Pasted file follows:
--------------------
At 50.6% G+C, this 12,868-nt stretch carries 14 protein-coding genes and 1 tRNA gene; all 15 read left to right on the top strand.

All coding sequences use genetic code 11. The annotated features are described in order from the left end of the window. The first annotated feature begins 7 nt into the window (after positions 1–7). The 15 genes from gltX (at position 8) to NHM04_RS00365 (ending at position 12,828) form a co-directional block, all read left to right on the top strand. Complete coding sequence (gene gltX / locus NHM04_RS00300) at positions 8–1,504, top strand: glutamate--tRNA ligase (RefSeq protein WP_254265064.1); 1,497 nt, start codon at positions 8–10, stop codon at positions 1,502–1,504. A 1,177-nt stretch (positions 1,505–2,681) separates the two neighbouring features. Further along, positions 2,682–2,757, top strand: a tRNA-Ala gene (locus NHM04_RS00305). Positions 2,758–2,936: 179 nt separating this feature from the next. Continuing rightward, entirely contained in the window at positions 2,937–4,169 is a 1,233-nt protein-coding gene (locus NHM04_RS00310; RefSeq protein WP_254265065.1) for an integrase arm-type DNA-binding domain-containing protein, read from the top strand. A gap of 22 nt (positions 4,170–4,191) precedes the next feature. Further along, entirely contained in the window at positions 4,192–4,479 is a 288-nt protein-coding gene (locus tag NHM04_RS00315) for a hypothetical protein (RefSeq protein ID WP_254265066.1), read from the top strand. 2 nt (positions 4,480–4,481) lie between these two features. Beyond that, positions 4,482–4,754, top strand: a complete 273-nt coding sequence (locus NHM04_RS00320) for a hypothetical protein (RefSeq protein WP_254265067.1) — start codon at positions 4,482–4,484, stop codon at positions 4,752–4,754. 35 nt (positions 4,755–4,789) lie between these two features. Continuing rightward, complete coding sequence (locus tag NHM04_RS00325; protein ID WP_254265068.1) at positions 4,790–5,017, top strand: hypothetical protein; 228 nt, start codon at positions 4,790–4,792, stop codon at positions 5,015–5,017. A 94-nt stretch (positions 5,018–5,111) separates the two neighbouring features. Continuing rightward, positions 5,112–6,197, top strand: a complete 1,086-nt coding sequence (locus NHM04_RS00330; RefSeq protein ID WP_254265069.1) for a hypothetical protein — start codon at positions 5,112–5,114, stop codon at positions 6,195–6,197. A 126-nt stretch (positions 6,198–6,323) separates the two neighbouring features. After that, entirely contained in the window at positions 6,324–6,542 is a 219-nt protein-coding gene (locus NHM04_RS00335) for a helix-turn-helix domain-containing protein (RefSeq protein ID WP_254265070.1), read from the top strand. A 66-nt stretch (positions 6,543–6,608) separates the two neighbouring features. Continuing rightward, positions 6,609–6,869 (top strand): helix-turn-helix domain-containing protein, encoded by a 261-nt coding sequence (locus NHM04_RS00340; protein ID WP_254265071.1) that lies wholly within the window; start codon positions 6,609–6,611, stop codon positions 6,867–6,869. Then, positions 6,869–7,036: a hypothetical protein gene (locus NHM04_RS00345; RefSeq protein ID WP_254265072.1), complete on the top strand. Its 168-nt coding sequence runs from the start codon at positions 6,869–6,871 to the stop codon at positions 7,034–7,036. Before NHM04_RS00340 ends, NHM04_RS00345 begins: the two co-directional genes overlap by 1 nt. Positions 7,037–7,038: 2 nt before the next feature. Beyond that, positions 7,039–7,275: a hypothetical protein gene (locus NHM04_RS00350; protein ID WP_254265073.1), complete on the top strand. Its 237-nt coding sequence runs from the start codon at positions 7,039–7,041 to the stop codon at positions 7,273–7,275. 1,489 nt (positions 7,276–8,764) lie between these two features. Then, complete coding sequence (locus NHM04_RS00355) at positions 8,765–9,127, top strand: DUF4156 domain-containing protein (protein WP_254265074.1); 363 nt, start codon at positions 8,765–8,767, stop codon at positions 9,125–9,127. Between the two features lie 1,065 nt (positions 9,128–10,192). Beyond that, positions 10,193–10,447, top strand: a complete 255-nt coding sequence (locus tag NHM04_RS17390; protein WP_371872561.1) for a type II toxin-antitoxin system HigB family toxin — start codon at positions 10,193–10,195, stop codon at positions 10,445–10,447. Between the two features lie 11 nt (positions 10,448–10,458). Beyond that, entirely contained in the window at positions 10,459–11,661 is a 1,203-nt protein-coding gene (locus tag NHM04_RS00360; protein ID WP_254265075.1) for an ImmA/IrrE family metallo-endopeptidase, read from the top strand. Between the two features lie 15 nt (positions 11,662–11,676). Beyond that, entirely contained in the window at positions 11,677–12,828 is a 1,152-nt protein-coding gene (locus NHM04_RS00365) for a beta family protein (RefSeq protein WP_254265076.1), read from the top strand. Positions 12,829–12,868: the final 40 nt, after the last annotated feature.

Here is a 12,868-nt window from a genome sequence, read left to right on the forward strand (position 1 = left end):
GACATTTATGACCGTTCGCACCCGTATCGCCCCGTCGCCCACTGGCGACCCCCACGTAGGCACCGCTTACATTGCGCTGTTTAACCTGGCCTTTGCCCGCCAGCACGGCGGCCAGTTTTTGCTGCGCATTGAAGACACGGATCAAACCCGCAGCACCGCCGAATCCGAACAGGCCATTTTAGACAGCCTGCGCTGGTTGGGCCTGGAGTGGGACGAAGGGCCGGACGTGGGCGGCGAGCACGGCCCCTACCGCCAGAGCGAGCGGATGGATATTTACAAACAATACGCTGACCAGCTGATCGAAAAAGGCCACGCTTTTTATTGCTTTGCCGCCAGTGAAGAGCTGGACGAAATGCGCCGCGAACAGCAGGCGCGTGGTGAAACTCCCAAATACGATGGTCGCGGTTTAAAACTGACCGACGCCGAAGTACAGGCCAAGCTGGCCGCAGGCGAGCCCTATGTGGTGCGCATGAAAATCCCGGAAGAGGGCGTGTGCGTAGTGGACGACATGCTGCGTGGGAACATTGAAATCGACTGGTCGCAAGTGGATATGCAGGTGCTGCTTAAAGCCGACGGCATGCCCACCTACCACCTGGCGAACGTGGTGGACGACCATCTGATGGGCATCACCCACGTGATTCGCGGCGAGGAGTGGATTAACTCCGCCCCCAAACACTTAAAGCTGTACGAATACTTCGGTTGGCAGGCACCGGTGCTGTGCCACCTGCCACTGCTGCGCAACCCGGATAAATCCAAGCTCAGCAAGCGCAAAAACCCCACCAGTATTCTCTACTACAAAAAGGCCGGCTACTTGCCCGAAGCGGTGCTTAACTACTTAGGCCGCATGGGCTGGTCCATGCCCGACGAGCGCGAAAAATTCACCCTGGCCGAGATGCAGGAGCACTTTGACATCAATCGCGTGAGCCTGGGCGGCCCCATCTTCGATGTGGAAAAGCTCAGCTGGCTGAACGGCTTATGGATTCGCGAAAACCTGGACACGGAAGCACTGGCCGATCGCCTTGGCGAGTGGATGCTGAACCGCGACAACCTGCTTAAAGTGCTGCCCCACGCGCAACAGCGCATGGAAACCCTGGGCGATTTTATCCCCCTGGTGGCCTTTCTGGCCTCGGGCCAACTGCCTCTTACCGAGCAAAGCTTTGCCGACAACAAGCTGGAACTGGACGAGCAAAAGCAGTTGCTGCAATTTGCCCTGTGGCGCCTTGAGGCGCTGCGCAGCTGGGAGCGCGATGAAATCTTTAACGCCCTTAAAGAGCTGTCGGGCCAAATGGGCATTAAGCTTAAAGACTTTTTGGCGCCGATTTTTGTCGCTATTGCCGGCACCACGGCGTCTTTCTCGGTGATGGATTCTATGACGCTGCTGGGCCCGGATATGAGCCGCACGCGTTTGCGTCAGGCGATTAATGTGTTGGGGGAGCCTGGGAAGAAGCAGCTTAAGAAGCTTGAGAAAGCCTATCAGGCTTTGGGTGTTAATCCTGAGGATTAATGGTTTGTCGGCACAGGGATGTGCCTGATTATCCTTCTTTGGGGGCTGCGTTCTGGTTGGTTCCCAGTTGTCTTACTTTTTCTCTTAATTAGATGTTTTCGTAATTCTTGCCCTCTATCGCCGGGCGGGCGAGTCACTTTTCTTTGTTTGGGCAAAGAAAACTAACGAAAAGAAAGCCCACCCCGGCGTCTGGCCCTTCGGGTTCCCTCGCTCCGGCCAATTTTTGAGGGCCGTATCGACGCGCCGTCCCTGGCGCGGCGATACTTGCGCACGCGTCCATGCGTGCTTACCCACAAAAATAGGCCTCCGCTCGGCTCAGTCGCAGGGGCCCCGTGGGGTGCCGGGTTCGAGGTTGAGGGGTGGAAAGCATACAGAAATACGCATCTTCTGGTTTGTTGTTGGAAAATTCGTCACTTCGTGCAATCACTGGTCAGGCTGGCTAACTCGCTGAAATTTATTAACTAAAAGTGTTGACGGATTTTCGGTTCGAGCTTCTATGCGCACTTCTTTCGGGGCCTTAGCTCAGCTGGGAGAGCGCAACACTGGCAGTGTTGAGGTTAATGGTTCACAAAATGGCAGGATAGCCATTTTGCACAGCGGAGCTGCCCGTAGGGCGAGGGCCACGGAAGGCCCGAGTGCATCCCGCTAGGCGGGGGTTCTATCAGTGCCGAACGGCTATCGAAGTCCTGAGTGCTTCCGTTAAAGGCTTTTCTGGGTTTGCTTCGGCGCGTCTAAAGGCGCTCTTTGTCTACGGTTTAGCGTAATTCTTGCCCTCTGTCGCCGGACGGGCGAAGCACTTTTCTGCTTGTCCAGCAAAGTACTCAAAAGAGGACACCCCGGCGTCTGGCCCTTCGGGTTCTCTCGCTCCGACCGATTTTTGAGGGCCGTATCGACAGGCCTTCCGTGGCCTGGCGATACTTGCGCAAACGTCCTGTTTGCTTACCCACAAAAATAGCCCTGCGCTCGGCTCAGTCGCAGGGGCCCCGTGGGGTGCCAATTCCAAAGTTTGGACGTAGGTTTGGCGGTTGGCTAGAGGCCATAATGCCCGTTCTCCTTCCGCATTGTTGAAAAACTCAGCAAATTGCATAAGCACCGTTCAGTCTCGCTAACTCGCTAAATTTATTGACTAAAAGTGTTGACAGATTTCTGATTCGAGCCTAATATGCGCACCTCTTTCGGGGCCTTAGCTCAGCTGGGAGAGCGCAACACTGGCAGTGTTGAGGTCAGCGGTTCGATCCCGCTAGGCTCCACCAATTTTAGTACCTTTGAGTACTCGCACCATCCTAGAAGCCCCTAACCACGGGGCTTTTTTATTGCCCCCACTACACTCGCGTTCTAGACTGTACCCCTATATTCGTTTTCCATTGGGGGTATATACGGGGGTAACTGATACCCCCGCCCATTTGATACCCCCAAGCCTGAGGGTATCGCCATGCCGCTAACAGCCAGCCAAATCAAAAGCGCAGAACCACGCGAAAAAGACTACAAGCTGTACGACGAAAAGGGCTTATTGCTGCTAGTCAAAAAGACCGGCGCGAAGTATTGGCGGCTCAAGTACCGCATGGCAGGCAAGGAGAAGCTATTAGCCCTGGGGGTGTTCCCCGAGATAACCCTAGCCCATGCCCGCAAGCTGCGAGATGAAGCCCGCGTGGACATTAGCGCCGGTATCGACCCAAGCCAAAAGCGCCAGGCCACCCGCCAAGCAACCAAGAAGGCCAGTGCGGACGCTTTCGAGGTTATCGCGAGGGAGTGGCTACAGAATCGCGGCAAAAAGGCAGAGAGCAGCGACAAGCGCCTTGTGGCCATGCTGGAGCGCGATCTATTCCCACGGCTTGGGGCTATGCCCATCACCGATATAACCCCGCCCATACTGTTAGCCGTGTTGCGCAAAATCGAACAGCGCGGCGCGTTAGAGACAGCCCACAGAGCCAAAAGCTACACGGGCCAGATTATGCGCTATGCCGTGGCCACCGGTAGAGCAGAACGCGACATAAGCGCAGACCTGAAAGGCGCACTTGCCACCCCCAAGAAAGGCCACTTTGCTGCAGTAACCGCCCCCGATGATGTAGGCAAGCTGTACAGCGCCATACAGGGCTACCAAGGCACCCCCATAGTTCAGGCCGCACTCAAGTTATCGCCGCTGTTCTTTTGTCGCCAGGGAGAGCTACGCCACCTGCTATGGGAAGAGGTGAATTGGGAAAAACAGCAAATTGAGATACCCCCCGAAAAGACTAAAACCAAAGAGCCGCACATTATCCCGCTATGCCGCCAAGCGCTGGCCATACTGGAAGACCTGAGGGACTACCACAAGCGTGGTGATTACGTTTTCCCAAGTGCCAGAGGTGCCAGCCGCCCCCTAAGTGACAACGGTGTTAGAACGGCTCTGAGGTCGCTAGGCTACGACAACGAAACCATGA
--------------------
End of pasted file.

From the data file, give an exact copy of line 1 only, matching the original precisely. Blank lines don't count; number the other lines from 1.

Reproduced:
At 50.6% G+C, this 12,868-nt stretch carries 14 protein-coding genes and 1 tRNA gene; all 15 read left to right on the top strand.